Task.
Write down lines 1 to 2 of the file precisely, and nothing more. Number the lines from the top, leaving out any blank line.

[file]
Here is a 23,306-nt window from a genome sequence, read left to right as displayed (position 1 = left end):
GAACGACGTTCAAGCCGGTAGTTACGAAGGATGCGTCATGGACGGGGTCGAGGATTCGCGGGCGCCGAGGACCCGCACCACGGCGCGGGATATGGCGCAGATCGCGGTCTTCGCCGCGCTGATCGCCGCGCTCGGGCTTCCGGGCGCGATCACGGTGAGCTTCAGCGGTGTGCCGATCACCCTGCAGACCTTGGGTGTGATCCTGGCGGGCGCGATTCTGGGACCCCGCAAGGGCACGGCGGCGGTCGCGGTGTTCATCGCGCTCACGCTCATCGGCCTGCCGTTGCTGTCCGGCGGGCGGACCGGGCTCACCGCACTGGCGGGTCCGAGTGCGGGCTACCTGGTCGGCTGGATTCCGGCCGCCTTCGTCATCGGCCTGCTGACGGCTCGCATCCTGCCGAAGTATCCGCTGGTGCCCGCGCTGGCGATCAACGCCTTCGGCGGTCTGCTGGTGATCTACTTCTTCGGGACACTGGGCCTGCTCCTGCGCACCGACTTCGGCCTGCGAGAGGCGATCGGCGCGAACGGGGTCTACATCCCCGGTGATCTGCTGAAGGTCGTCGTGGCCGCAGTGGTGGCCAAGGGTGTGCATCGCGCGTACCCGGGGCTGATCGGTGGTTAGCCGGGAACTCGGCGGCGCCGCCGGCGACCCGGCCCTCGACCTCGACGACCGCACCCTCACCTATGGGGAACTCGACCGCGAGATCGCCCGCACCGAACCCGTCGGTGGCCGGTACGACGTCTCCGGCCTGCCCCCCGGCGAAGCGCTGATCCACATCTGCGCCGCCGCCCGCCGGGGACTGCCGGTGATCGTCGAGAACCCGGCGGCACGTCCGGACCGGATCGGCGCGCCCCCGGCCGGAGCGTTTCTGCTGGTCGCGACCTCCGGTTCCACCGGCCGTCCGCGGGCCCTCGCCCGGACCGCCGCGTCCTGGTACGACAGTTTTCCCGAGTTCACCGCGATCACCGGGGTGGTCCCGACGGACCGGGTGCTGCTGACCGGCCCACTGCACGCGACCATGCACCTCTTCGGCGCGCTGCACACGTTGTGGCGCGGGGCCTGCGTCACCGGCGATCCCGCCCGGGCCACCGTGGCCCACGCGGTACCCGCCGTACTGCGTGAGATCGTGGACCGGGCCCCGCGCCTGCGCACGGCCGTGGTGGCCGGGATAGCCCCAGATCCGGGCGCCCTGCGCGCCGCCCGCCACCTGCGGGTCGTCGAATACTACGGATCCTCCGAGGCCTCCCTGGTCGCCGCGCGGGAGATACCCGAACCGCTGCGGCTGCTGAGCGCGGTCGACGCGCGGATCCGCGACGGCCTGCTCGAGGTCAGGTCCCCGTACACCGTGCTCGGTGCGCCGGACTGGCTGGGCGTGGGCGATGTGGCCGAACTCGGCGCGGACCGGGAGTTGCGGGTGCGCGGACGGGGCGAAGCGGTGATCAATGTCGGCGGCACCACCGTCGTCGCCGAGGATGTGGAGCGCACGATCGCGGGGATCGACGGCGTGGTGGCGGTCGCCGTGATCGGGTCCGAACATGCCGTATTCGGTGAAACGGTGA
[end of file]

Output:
Here is a 23,306-nt window from a genome sequence, read left to right as displayed (position 1 = left end):
GAACGACGTTCAAGCCGGTAGTTACGAAGGATGCGTCATGGACGGGGTCGAGGATTCGCGGGCGCCGAGGACCCGCACCACGGCGCGGGATATGGCGCAGATCGCGGTCTTCGCCGCGCTGATCGCCGCGCTCGGGCTTCCGGGCGCGATCACGGTGAGCTTCAGCGGTGTGCCGATCACCCTGCAGACCTTGGGTGTGATCCTGGCGGGCGCGATTCTGGGACCCCGCAAGGGCACGGCGGCGGTCGCGGTGTTCATCGCGCTCACGCTCATCGGCCTGCCGTTGCTGTCCGGCGGGCGGACCGGGCTCACCGCACTGGCGGGTCCGAGTGCGGGCTACCTGGTCGGCTGGATTCCGGCCGCCTTCGTCATCGGCCTGCTGACGGCTCGCATCCTGCCGAAGTATCCGCTGGTGCCCGCGCTGGCGATCAACGCCTTCGGCGGTCTGCTGGTGATCTACTTCTTCGGGACACTGGGCCTGCTCCTGCGCACCGACTTCGGCCTGCGAGAGGCGATCGGCGCGAACGGGGTCTACATCCCCGGTGATCTGCTGAAGGTCGTCGTGGCCGCAGTGGTGGCCAAGGGTGTGCATCGCGCGTACCCGGGGCTGATCGGTGGTTAGCCGGGAACTCGGCGGCGCCGCCGGCGACCCGGCCCTCGACCTCGACGACCGCACCCTCACCTATGGGGAACTCGACCGCGAGATCGCCCGCACCGAACCCGTCGGTGGCCGGTACGACGTCTCCGGCCTGCCCCCCGGCGAAGCGCTGATCCACATCTGCGCCGCCGCCCGCCGGGGACTGCCGGTGATCGTCGAGAACCCGGCGGCACGTCCGGACCGGATCGGCGCGCCCCCGGCCGGAGCGTTTCTGCTGGTCGCGACCTCCGGTTCCACCGGCCGTCCGCGGGCCCTCGCCCGGACCGCCGCGTCCTGGTACGACAGTTTTCCCGAGTTCACCGCGATCACCGGGGTGGTCCCGACGGACCGGGTGCTGCTGACCGGCCCACTGCACGCGACCATGCACCTCTTCGGCGCGCTGCACACGTTGTGGCGCGGGGCCTGCGTCACCGGCGATCCCGCCCGGGCCACCGTGGCCCACGCGGTACCCGCCGTACTGCGTGAGATCGTGGACCGGGCCCCGCGCCTGCGCACGGCCGTGGTGGCCGGGATAGCCCCAGATCCGGGCGCCCTGCGCGCCGCCCGCCACCTGCGGGTCGTCGAATACTACGGATCCTCCGAGGCCTCCCTGGTCGCCGCGCGGGAGATACCCGAACCGCTGCGGCTGCTGAGCGCGGTCGACGCGCGGATCCGCGACGGCCTGCTCGAGGTCAGGTCCCCGTACACCGTGCTCGGTGCGCCGGACTGGCTGGGCGTGGGCGATGTGGCCGAACTCGGCGCGGACCGGGAGTTGCGGGTGCGCGGACGGGGCGAAGCGGTGATCAATGTCGGCGGCACCACCGTCGTCGCCGAGGATGTGGAGCGCACGATCGCGGGGATCGACGGCGTGGTGGCGGTCGCCGTGATCGGGTCCGAACATGCCGTATTCGGTGAAACGGTGA